The actors behind the DopplePaymer ransomware recently released internal files that they claim to have stolen from Foxconn North America. Since Thanksgiving weekend, Bleeping Computer has been following reports a potential attack against Foxconn. With these recent published files Bleeping computer has also learned that the current ransom demand is $34,686,000 USD. Based on the information available, Foxconn has opted not to pay the ransom and instead will rebuild the affected systems.
The attack’s scope allegedly covers 1,200 to 1,400 servers with 20-30 TB of backups being deleted. The DopplePaymer group reportedly exfiltrated 100GB of data for further extortion, which will more than likely be used against Foxconn in the future.
DopplePaymer, in almost every documented case, is dropped by Dridex before encrypting a network. Dridex, a banking trojan that is also used as a delivery mechanism for other malware, often deploys DoppelPaymer to increase the payout for high-value targets. This news comes on the heels of other high-profile attacks on local governments within the past few months.
After Dridex has landed in an environment, the threat actors typically use Mimikatz on systems on which they have local administrator or SYSTEM level access to gather user credentials and tokens from memory, then use those credentials to move laterally across the affected enterprise network. Because of the ease of gathering credentials this way, ransomware offers a low effort to payout ratio compared to Dridex’s method of injecting code into webpages through browsers to steal online banking credentials.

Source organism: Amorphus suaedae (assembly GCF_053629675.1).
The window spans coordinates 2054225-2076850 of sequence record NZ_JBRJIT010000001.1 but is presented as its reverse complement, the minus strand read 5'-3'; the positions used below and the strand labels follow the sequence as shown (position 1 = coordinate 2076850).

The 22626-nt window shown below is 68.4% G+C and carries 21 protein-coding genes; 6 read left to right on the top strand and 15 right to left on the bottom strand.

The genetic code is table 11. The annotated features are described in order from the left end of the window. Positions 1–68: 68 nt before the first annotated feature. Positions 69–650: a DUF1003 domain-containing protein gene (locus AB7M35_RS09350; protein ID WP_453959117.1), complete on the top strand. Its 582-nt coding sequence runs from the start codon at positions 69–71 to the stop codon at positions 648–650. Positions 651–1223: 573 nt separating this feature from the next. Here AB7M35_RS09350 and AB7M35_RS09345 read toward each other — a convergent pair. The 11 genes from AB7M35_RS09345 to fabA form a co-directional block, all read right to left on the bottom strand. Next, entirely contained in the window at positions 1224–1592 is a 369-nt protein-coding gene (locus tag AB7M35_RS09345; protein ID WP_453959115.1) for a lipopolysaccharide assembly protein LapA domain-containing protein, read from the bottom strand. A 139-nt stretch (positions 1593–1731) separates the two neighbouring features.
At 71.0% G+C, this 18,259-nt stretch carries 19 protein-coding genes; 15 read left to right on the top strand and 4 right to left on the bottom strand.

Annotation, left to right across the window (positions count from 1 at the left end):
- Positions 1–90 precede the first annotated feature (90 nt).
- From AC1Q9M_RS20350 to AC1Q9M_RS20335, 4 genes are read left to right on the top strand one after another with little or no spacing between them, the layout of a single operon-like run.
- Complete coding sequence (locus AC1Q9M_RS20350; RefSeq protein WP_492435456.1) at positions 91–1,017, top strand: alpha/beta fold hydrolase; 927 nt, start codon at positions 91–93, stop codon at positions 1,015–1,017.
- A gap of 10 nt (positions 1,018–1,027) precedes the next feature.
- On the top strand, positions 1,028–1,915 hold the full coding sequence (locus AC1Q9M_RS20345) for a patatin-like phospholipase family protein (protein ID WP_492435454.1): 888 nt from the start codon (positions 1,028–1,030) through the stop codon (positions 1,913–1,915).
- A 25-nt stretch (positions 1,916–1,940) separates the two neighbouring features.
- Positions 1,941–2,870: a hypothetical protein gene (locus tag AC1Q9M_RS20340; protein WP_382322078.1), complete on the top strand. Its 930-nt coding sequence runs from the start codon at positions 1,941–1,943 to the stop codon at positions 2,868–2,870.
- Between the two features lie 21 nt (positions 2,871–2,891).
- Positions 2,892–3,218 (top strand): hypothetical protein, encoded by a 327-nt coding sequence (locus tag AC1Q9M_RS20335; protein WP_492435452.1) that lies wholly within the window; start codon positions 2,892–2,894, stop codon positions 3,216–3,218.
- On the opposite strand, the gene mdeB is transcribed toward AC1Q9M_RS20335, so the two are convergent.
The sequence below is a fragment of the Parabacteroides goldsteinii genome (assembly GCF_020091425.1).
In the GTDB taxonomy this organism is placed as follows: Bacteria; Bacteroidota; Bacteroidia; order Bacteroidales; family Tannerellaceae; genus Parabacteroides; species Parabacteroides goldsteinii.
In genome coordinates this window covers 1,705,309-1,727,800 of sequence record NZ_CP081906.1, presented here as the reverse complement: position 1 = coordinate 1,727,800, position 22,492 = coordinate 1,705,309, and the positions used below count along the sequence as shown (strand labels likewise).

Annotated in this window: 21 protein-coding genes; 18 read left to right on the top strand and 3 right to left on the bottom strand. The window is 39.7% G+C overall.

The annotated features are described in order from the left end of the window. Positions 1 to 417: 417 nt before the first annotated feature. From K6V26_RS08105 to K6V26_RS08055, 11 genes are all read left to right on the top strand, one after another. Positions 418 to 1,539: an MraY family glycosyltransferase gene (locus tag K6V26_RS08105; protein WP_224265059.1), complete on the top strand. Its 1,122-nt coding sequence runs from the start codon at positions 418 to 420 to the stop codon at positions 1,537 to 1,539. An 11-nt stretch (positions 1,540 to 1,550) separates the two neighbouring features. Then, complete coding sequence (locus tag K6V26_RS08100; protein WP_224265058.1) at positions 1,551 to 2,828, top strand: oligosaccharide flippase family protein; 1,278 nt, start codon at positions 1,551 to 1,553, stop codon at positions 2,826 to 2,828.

Taking steps to block Mimikatz with measures such as removing Windows debug permissions from administrator accounts, enabling LSASS protections, disabling wdigest, disabling credential caching, and utilizing the “Protected Users” AD group are all best practices to reduce the damage that attackers can do and increase the time that defenders have to detect an intrusion by forcing the attacker to attempt several methods of gaining administrator access. Leveraging credential guard can all create barriers to prevent attackers from effectively using Mimkatz to gather credentials. If the visibility is available, looking for anomalous processes that have gained debug privileges can also detect these kinds of attacks. Catching attacks early through continuous monitoring and response by skilled analysts in a Security Operations Center is the last, best line of defense against cyber threats.